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Did Pharaoh Have Free Will? Mike Winger Discusses When God ‘Hardened Pharaoh’s Heart’

Exodus 7:14 continues, “Then the LORD said to Moses, ‘Pharaoh’s heart is unyielding; he refuses to let the people go.” Again, said Winger, “his heart grew hard on its own in this case, in this particular situation.”

In Exodus 7, Pharaoh is responding to signs that God is performing through Moses. First, Aaron’s staff turns into a snake, and then water turns into blood, the first plague. Verse 22 of that same chapter makes a previous statement once again: “Pharaoh’s heart became hard.”

“Again, it’s not God as the agent here,” said Winger, pointing out that the text could have, but does not, say that God hardened Pharaoh’s heart in these instances.

Similarly, Exodus 8:19 says, “Pharaoh’s heart was hard,” or “grew hard” in Winger’s translation, once again not showing God as the cause of what is happening.

Another example occurs after God sends the plague of pestilence on livestock, killing the livestock of the Egyptians. Exodus 9:7 says, “Pharaoh investigated and found that not even one of the animals of the Israelites had died. Yet his heart was unyielding and he would not let the people go.”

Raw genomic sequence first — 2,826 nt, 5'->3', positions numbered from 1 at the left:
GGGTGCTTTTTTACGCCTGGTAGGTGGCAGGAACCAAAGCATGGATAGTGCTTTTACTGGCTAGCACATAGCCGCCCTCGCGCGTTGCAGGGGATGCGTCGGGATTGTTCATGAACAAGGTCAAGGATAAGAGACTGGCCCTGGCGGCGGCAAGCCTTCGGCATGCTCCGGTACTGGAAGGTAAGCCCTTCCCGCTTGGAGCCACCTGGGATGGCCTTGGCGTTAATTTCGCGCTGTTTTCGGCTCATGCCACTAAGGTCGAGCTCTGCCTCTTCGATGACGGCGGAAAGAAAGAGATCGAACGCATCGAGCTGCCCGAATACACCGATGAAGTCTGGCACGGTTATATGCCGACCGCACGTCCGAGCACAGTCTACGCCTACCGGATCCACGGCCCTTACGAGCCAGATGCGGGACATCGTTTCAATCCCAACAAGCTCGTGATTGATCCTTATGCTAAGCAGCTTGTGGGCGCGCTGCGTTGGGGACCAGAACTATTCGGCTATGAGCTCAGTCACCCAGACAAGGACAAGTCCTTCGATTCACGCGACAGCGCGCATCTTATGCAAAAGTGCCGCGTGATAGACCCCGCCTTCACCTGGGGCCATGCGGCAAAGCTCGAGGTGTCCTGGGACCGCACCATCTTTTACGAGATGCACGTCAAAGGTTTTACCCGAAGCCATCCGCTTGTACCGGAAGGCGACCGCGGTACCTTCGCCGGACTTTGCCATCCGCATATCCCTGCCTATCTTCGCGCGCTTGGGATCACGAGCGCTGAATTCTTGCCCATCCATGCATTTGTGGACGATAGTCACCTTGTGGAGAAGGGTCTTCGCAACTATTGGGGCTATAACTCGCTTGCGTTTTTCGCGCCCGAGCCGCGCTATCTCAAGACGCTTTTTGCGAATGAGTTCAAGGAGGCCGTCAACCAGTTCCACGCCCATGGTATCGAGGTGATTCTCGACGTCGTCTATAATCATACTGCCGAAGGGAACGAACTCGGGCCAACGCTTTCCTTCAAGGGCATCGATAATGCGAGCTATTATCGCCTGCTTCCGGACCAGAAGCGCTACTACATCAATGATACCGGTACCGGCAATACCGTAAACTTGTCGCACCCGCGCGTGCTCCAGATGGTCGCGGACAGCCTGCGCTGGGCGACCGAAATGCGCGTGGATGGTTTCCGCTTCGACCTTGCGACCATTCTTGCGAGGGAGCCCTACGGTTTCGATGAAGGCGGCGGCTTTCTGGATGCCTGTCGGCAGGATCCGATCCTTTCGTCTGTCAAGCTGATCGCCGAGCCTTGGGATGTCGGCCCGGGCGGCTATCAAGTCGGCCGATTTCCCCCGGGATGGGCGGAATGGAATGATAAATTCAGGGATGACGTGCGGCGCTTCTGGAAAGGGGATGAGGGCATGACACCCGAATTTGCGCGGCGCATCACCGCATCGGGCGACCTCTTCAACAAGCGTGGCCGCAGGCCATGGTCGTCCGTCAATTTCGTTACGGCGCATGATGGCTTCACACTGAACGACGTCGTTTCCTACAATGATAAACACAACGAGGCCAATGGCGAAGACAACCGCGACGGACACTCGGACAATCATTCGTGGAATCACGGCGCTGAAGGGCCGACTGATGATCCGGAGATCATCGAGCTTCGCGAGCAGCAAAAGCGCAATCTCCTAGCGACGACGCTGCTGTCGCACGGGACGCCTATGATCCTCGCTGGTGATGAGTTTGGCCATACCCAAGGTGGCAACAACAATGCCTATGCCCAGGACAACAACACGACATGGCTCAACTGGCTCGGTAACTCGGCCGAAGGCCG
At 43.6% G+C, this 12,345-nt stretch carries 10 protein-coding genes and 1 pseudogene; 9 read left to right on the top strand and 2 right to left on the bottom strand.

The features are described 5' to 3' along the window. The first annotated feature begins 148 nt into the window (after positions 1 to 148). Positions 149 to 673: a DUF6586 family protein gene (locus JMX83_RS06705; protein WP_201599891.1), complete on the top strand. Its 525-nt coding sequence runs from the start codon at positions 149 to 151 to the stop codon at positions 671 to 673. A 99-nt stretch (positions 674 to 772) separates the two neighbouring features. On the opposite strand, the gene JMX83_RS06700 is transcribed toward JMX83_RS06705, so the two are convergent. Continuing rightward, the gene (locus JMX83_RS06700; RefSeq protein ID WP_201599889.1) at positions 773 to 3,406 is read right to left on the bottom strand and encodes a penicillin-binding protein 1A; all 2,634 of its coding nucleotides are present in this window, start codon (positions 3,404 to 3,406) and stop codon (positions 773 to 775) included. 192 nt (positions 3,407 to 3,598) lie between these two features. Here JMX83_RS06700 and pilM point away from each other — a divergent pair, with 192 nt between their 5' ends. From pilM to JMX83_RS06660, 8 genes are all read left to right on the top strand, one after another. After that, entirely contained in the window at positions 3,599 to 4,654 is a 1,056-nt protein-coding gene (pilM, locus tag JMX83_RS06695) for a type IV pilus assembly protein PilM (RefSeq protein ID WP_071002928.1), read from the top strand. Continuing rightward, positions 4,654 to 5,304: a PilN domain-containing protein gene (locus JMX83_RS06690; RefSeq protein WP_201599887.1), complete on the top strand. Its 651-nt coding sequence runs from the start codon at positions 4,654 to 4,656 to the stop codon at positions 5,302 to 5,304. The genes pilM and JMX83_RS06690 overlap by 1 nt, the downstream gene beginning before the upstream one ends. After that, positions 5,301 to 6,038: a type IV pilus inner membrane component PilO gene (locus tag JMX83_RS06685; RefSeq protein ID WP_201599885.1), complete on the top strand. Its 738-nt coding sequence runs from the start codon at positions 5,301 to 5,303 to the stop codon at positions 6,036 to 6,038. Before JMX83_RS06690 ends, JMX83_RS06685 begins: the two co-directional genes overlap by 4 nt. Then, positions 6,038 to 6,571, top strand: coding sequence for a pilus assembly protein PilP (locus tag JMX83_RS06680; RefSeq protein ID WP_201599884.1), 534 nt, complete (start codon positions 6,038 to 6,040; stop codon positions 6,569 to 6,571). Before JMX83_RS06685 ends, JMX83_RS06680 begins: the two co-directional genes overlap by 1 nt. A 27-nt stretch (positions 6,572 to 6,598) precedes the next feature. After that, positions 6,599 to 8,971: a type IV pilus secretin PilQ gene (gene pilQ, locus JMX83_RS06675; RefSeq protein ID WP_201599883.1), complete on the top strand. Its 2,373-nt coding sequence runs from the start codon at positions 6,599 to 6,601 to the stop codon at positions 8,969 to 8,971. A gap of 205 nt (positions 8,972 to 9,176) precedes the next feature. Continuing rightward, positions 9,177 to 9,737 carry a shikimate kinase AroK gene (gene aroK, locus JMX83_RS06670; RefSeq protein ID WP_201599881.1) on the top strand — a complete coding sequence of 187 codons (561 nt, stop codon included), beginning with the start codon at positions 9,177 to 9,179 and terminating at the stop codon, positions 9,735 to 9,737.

Then, verse 12 says that God was the one who hardened Pharaoh’s heart. 

“What are we getting from this?” asked Winger. “That it’s not just a single action on behalf of God.”

First, Pharaoh hardened his heart on his own in response to the miracles and signs that God was doing. He repeatedly rejected God, despite the supernatural works God performed in front of him. “Pharaoh is active in the hardening of his own heart,” said Winger. “This is key. This is very important.”

“There are people who are, because of their own sinful attitudes, they’re disposed against God,” said the Bible teacher. “And God shows them miracles, God shows them light, God gives them truth, and because of their attitudes, they reject the light, they close their eyes to the truth, and they become harder. So God, by showing them himself in glory, effectively hardens their hearts because they are wicked.”

Winger compared what he is describing to when he was a child and recognized when his parents were likely to say no if he were to ask them for something that he wanted at that particular moment. Asking at that time was only likely to make them more hardened against his wishes. 

What God did to Pharaoh is also similar, said Winger, to what Jesus did when he performed miracles in front of the Pharisees and they rejected him. Jesus’ actions actually soften the hearts of people who are open to God, but harden the hearts of people who are not. 

“God’s not hardening [Pharaoh’s] heart by doing heart surgery,” said Winger. “He’s hardening his heart by confronting wicked Pharaoh with light.”